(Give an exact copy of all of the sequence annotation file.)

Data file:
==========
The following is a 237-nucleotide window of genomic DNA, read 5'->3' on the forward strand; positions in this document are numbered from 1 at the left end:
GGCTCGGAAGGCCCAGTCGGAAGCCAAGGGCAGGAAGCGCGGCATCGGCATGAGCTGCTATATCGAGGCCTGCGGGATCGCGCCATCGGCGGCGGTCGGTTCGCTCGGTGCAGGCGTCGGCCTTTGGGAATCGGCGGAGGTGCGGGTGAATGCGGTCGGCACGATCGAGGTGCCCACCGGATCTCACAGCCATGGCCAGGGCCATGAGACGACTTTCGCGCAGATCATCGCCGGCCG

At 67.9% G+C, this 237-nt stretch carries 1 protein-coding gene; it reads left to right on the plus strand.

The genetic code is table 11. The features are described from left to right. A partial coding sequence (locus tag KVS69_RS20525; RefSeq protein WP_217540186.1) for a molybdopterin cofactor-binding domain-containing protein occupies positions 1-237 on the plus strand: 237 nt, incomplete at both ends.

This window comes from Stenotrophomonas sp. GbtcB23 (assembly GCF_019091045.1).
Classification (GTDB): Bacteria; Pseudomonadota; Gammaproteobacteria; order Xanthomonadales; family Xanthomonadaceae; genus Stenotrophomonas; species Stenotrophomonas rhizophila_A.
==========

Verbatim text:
The following is a 237-nucleotide window of genomic DNA, read 5'->3' on the forward strand; positions in this document are numbered from 1 at the left end:
GGCTCGGAAGGCCCAGTCGGAAGCCAAGGGCAGGAAGCGCGGCATCGGCATGAGCTGCTATATCGAGGCCTGCGGGATCGCGCCATCGGCGGCGGTCGGTTCGCTCGGTGCAGGCGTCGGCCTTTGGGAATCGGCGGAGGTGCGGGTGAATGCGGTCGGCACGATCGAGGTGCCCACCGGATCTCACAGCCATGGCCAGGGCCATGAGACGACTTTCGCGCAGATCATCGCCGGCCG

At 67.9% G+C, this 237-nt stretch carries 1 protein-coding gene; it reads left to right on the plus strand.

The genetic code is table 11. The features are described from left to right. A partial coding sequence (locus tag KVS69_RS20525; RefSeq protein WP_217540186.1) for a molybdopterin cofactor-binding domain-containing protein occupies positions 1-237 on the plus strand: 237 nt, incomplete at both ends.

This window comes from Stenotrophomonas sp. GbtcB23 (assembly GCF_019091045.1).
Classification (GTDB): Bacteria; Pseudomonadota; Gammaproteobacteria; order Xanthomonadales; family Xanthomonadaceae; genus Stenotrophomonas; species Stenotrophomonas rhizophila_A.